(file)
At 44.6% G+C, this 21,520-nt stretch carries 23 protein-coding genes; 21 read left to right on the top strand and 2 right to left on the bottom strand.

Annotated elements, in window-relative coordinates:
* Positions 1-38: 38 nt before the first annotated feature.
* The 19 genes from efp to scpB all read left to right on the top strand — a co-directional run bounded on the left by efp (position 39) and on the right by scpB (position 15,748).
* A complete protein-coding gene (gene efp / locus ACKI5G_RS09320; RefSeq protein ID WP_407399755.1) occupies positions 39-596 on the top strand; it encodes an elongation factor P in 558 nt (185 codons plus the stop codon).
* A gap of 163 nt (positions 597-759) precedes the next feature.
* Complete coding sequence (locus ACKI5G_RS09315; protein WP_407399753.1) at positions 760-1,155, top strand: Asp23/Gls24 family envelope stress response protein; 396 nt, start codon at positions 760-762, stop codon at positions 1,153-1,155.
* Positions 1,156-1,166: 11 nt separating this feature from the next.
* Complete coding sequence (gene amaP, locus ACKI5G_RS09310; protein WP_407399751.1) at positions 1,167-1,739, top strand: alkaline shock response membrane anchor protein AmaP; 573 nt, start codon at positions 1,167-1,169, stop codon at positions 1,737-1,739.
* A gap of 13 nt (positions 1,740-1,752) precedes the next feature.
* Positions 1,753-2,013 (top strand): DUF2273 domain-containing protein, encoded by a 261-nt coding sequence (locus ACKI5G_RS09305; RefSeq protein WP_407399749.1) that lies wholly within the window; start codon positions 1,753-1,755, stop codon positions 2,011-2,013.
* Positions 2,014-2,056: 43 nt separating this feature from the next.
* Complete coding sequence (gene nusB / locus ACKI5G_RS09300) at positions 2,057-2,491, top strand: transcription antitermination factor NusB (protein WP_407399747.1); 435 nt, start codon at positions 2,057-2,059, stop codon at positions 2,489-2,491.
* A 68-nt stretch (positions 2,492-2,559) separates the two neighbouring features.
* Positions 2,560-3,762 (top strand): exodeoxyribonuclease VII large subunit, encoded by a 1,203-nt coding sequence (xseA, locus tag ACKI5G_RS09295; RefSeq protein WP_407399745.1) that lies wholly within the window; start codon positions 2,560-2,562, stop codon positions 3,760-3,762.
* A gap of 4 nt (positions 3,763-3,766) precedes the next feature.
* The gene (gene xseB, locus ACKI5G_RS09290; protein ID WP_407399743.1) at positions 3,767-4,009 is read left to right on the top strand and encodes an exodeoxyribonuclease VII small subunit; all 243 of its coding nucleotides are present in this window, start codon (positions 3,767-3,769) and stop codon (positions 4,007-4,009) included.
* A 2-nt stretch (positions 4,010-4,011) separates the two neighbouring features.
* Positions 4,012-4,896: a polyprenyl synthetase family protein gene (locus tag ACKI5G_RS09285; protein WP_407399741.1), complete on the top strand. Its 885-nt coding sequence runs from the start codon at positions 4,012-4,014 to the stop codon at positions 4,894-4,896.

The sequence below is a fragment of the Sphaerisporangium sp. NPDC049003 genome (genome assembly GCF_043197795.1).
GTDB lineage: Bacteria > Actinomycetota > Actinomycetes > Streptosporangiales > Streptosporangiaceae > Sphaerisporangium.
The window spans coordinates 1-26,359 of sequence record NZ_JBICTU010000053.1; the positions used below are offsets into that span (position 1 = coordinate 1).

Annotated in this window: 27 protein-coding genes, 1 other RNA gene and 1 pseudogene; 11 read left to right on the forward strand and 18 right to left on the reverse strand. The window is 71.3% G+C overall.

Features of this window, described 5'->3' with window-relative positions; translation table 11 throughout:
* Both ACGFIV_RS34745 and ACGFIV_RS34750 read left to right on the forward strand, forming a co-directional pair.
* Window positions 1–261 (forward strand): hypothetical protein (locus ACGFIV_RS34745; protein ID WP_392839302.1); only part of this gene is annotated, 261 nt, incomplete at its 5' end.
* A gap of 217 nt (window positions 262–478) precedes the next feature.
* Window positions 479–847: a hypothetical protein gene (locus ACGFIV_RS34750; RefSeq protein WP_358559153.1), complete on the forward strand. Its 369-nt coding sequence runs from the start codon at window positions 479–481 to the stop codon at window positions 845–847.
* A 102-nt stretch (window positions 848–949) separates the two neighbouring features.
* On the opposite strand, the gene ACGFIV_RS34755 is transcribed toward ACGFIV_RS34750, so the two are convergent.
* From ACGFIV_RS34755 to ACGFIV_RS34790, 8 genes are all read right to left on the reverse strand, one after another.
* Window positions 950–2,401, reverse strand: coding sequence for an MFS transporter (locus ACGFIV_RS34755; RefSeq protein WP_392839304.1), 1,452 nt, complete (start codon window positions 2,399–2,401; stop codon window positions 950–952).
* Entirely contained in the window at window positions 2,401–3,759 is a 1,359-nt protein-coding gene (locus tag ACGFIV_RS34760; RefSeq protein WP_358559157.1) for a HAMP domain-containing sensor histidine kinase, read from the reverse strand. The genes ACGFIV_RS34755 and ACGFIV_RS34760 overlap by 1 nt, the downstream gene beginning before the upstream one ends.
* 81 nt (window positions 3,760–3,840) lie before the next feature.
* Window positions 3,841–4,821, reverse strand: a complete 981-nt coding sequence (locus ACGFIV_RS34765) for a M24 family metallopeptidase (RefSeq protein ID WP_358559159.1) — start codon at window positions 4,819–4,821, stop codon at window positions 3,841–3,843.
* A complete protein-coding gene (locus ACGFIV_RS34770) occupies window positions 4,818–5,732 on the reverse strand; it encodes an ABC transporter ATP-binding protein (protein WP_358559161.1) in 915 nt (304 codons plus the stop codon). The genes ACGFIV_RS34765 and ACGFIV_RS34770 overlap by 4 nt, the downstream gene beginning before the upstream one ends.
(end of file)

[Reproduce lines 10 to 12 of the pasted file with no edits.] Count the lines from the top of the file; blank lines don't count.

* A gap of 13 nt (positions 1,740-1,752) precedes the next feature.
* Positions 1,753-2,013 (top strand): DUF2273 domain-containing protein, encoded by a 261-nt coding sequence (locus ACKI5G_RS09305; RefSeq protein WP_407399749.1) that lies wholly within the window; start codon positions 1,753-1,755, stop codon positions 2,011-2,013.
* Positions 2,014-2,056: 43 nt separating this feature from the next.